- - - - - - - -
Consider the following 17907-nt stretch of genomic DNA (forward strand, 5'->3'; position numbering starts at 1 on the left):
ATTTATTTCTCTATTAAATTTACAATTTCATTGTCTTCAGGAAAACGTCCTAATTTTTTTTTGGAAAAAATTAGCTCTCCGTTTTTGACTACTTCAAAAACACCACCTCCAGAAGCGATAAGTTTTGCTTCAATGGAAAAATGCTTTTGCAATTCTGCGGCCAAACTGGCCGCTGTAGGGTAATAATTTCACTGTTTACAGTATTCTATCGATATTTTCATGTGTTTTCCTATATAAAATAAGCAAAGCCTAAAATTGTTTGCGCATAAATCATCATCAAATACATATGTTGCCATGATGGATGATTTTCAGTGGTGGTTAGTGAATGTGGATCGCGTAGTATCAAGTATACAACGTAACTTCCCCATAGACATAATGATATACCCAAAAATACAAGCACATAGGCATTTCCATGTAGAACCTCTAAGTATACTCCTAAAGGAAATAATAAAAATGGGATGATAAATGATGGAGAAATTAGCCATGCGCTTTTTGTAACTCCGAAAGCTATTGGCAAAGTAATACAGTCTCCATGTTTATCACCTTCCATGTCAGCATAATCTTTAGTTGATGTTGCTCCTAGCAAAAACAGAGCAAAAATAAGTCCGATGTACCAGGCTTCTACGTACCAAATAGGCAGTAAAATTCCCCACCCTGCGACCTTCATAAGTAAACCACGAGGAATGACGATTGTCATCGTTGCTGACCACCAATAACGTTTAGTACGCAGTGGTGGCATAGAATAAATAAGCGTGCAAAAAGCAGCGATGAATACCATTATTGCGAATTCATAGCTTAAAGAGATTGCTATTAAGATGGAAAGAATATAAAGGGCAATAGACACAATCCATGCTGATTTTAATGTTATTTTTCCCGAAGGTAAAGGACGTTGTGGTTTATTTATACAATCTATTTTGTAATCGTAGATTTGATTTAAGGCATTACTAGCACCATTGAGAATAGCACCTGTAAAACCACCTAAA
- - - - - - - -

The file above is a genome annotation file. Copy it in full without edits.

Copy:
Consider the following 17907-nt stretch of genomic DNA (forward strand, 5'->3'; position numbering starts at 1 on the left):
ATTTATTTCTCTATTAAATTTACAATTTCATTGTCTTCAGGAAAACGTCCTAATTTTTTTTTGGAAAAAATTAGCTCTCCGTTTTTGACTACTTCAAAAACACCACCTCCAGAAGCGATAAGTTTTGCTTCAATGGAAAAATGCTTTTGCAATTCTGCGGCCAAACTGGCCGCTGTAGGGTAATAATTTCACTGTTTACAGTATTCTATCGATATTTTCATGTGTTTTCCTATATAAAATAAGCAAAGCCTAAAATTGTTTGCGCATAAATCATCATCAAATACATATGTTGCCATGATGGATGATTTTCAGTGGTGGTTAGTGAATGTGGATCGCGTAGTATCAAGTATACAACGTAACTTCCCCATAGACATAATGATATACCCAAAAATACAAGCACATAGGCATTTCCATGTAGAACCTCTAAGTATACTCCTAAAGGAAATAATAAAAATGGGATGATAAATGATGGAGAAATTAGCCATGCGCTTTTTGTAACTCCGAAAGCTATTGGCAAAGTAATACAGTCTCCATGTTTATCACCTTCCATGTCAGCATAATCTTTAGTTGATGTTGCTCCTAGCAAAAACAGAGCAAAAATAAGTCCGATGTACCAGGCTTCTACGTACCAAATAGGCAGTAAAATTCCCCACCCTGCGACCTTCATAAGTAAACCACGAGGAATGACGATTGTCATCGTTGCTGACCACCAATAACGTTTAGTACGCAGTGGTGGCATAGAATAAATAAGCGTGCAAAAAGCAGCGATGAATACCATTATTGCGAATTCATAGCTTAAAGAGATTGCTATTAAGATGGAAAGAATATAAAGGGCAATAGACACAATCCATGCTGATTTTAATGTTATTTTTCCCGAAGGTAAAGGACGTTGTGGTTTATTTATACAATCTATTTTGTAATCGTAGATTTGATTTAAGGCATTACTAGCACCATTGAGAATAGCACCTGTAAAACCACCTAAA